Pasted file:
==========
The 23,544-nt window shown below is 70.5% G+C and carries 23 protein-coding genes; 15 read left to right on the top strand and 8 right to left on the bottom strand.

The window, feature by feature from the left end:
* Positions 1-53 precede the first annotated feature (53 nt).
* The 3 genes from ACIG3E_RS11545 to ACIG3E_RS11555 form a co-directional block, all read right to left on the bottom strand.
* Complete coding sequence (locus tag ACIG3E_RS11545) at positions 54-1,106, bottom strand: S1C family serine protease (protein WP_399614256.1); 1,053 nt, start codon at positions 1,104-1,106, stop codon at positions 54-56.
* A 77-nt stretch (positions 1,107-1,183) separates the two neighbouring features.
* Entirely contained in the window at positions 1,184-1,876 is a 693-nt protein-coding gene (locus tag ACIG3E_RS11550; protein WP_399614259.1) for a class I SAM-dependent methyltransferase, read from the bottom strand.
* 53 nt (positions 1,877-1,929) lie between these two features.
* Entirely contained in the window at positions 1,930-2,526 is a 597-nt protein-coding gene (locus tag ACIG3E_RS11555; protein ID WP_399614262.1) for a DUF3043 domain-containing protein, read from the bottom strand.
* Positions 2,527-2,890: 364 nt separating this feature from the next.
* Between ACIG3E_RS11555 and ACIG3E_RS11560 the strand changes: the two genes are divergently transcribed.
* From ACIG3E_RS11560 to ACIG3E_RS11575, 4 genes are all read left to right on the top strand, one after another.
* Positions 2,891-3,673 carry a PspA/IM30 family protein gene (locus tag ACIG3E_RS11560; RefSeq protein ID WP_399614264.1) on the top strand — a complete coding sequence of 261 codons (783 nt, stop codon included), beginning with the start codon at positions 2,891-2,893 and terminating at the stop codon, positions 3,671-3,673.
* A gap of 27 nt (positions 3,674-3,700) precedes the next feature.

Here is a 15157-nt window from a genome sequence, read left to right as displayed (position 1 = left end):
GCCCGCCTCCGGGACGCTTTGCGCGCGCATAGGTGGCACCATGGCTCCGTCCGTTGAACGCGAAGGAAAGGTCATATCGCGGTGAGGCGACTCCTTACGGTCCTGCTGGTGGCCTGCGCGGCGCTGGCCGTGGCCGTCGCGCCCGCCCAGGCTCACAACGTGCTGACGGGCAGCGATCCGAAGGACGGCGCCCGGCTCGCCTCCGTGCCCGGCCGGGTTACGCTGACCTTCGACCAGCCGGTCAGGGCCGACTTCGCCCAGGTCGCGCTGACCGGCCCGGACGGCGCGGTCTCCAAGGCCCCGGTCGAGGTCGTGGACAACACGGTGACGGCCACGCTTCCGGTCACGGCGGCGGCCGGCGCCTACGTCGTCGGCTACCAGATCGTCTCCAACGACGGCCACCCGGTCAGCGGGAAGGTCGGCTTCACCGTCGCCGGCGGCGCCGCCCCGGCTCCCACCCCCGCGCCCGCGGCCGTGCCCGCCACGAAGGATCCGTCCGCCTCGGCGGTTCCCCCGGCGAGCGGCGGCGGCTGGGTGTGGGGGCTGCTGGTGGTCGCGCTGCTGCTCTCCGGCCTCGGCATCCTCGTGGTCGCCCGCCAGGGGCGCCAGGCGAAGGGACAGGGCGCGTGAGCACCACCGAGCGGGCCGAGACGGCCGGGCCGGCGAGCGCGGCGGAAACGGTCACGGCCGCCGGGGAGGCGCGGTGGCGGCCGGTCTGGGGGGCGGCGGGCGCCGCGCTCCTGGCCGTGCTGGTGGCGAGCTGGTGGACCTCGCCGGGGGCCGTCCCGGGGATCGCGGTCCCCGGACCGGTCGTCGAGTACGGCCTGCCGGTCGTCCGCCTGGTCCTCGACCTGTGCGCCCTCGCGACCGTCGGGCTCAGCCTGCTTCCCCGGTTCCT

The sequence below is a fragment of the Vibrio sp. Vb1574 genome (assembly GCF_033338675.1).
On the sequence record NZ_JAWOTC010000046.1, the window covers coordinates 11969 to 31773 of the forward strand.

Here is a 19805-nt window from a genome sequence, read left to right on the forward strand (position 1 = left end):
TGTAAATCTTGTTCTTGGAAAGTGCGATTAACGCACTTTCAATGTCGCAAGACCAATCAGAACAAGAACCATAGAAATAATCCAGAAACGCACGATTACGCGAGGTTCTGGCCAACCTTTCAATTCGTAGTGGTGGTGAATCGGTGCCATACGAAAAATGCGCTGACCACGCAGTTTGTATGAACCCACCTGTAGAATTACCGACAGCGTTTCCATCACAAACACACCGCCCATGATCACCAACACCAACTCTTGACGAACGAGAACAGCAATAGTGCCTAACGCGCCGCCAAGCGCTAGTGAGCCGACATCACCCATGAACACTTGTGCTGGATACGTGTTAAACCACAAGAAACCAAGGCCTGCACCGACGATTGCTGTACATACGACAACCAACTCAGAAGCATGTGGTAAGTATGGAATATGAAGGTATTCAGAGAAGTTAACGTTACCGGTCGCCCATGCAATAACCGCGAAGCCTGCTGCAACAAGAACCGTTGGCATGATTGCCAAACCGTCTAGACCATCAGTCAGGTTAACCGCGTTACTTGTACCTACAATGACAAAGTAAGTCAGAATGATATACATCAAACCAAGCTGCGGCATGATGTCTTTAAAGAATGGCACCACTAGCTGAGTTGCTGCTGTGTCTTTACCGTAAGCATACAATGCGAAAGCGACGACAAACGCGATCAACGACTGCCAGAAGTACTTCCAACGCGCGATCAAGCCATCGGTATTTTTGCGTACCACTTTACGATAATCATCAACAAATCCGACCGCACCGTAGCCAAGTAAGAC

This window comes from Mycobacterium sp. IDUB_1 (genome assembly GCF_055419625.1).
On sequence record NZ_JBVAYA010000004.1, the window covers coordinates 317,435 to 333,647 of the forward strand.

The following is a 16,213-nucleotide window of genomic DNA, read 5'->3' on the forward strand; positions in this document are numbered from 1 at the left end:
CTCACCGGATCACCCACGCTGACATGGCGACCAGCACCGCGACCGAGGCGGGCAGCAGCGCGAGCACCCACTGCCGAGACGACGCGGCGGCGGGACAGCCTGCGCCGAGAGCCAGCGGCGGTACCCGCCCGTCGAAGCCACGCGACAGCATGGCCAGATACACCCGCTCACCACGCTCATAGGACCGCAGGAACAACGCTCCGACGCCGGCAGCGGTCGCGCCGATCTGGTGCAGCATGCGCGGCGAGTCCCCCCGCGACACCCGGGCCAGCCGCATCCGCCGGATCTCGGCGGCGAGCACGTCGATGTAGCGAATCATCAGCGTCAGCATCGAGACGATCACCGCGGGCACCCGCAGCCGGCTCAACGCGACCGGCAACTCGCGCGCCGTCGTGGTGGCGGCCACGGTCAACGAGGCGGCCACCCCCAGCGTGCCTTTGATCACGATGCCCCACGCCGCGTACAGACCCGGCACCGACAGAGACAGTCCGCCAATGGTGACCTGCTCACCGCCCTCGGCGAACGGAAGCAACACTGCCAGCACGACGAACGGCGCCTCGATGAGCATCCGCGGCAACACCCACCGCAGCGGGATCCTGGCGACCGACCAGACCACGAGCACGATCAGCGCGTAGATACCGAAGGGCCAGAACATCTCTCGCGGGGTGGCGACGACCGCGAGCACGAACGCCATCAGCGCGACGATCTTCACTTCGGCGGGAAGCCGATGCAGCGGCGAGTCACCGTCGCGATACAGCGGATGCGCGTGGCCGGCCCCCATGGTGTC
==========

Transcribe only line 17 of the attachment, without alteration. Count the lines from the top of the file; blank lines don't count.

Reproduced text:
The sequence below is a fragment of the Vibrio sp. Vb1574 genome (assembly GCF_033338675.1).